The curriculum has four distinct interconnected sequences that are required of all students (except those who may be allowed to waive certain requirements because of previous experience or training). These are the Design Studio, Workshop, Theory, and Media sequences.
A three-year student is expected to take six semesters of design studio work, the first three of which are considered core requirements (501, 502, and 601) and the last three are elective choices. All studios meet for 12 hours per week, and the core studios are supplemented by the media courses, which meet for 3-4 hours per week.
For students in the three-year MLA program, the LARP Studio II and III, Media II and III, Workshop II, III and IV all have pre-requisites. Students must have successfully completed Studio I, Media I and Workshop I, prior to moving through the additional courses in those sequences. Each core course is a pre-requisite of the one that numerically follows it. The Department of Landscape Architecture will drop a student from a core Studio, Media or Workshop course if the student has not successfully completed the course in the previous semester or resolved an "Incomplete" grade prior to the start of the subsequent semester, unless special circumstances prevail.
Students in the two-year MLA program must successfully complete or resolve "Incomplete" grades in Studio III and Workshop III prior to taking Studio IV and Workshop IV. The Department will drop a student from a course if they have not met the pre-requisite prior to the start of the subsequent semester, unless special circumstances prevail.
At Penn, design is the primary focus of our teaching and research. By "design", we mean four things: material practice (the physical making of things, places, environments; the experiential aspects of things made, including drawings and models); synthetic practice (the inter-relating of things, ideas, places in newly synthetic ways; the development of an inclusive creativity); inquiring practice (the asking of questions, exploring of ideas, and speculating upon alternative sets of possibility); and process-based practice (the recognition that landscapes are formed and evolved by processes in time, and that creativity too is dependent upon the processes one works through to develop a project).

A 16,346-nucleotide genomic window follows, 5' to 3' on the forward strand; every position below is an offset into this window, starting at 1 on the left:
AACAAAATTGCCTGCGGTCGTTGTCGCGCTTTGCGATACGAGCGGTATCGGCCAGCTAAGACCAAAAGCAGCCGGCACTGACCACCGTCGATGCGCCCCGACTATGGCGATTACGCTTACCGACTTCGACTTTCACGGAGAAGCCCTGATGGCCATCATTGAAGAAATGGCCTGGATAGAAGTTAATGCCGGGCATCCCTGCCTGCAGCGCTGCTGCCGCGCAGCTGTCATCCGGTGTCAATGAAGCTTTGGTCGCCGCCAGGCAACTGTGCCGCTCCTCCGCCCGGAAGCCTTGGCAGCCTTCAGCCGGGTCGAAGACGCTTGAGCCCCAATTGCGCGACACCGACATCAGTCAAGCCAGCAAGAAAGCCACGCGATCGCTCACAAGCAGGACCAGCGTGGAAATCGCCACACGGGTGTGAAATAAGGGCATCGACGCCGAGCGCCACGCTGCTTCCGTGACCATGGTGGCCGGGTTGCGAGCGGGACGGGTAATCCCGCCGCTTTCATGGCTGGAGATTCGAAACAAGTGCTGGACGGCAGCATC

These studies of design occur in the studio, where hypothetical scenarios surrounding the development of real sites and programs are used to make projects. Such projects vary from the design of pathways and platforms in forests and quarries (first year) to gardens and parks, plazas and waterfronts, brownfield and derelict land reclamations, housing and mixed-use urban developments, and regional plans.
By way of sequencing exercises and studios, we work with five general steps: first is the development of visual and manual acuities-learning how to see and record, primarily through training in observation, drawing, and making things. In particular, we emphasize "materials in process" situations, such as the complementary states of wetness and dryness. Second is the development of spatial, tactile, and temporal sensibilities-learning how to imagine and work with a variety of scalar and spatial configurations as well as temporal effects. Third is the development of approaches toward working with sites and places-learning how to "see" potential and uniqueness of sites; and how to record and transcribe these findings through design. Fourth is the development of imaginative, speculative, and critical capacities-learning how to imagine and create alternative worlds that are critically informed by past and current ideas. And fifth is the development of programmatic, political, social, and technical creativity-learning how to organize utility, efficacy, and cultural program in newly creative ways, studying infrastructure and large-scale organization as well as programming techniques and planning.